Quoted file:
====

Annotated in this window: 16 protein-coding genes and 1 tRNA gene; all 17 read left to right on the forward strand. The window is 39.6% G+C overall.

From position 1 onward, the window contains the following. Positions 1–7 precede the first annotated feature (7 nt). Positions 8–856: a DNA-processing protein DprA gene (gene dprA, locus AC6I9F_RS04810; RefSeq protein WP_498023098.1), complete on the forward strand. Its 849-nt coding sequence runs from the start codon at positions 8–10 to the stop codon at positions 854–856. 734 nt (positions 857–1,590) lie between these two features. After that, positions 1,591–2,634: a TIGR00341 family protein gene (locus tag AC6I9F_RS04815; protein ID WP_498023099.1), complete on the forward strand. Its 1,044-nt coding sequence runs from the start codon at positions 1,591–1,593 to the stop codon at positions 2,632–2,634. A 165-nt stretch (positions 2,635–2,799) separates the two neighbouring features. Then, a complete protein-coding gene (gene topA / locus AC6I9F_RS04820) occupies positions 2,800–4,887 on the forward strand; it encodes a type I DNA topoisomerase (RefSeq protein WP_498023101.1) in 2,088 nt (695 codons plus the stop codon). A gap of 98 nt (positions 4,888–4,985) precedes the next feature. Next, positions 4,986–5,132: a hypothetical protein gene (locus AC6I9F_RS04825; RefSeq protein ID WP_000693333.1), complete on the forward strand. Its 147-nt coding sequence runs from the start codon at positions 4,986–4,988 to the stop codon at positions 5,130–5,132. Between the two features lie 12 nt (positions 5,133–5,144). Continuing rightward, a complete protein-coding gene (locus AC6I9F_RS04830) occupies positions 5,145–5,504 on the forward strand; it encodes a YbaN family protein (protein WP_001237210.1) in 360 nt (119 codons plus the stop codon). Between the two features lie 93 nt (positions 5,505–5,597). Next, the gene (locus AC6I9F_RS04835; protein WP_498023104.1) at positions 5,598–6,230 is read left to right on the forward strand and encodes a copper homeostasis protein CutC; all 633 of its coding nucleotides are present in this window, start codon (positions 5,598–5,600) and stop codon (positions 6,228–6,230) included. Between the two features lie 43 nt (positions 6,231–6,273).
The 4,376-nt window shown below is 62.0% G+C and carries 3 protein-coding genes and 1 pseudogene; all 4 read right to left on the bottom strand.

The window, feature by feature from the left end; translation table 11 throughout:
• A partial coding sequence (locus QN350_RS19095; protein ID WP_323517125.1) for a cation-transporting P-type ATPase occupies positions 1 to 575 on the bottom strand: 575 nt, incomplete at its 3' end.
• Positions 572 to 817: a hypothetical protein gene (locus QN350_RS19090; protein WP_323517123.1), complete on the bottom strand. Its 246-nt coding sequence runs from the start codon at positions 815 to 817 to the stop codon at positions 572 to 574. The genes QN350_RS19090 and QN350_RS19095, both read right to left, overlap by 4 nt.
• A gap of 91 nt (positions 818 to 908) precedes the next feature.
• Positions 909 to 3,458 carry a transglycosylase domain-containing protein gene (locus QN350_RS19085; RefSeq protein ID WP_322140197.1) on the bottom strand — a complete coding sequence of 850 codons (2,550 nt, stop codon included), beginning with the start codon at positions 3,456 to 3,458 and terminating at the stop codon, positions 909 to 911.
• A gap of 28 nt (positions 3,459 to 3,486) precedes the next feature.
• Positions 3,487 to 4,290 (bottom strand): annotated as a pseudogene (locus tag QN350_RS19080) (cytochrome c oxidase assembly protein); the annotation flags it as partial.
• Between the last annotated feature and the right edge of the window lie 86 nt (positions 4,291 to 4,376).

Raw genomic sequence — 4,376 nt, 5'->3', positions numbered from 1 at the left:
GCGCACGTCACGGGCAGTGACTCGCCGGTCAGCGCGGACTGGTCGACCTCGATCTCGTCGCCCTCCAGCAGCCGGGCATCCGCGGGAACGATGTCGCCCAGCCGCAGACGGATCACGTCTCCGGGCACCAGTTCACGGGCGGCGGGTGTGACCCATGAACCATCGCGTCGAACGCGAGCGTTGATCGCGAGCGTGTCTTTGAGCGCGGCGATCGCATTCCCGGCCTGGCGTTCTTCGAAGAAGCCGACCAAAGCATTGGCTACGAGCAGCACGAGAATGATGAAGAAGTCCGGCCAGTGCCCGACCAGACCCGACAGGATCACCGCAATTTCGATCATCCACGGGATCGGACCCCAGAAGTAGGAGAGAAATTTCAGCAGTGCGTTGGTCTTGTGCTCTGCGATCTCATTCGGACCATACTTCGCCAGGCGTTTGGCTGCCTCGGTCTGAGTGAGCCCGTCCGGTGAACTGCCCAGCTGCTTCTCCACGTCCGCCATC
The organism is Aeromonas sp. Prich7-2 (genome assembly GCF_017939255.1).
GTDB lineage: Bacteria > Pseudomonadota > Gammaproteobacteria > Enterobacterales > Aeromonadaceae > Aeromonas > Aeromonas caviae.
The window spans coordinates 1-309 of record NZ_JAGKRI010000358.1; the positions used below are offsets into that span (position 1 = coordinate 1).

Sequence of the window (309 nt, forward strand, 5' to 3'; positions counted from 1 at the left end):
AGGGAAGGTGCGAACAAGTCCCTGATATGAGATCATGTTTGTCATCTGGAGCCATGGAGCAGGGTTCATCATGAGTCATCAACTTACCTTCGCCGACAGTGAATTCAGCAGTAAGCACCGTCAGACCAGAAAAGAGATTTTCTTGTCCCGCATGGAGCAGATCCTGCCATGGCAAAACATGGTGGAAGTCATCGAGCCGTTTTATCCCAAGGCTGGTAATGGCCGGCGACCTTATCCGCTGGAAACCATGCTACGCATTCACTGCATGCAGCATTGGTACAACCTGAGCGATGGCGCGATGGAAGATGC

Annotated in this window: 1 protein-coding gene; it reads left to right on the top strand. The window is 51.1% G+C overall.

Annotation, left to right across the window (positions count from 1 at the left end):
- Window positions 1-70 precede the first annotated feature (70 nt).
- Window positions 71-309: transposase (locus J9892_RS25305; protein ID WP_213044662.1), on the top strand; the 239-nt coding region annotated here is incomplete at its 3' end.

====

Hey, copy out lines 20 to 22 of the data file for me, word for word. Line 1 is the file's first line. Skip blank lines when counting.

Annotation, left to right across the window (positions count from 1 at the left end):
- Window positions 1-70 precede the first annotated feature (70 nt).
- Window positions 71-309: transposase (locus J9892_RS25305; protein ID WP_213044662.1), on the top strand; the 239-nt coding region annotated here is incomplete at its 3' end.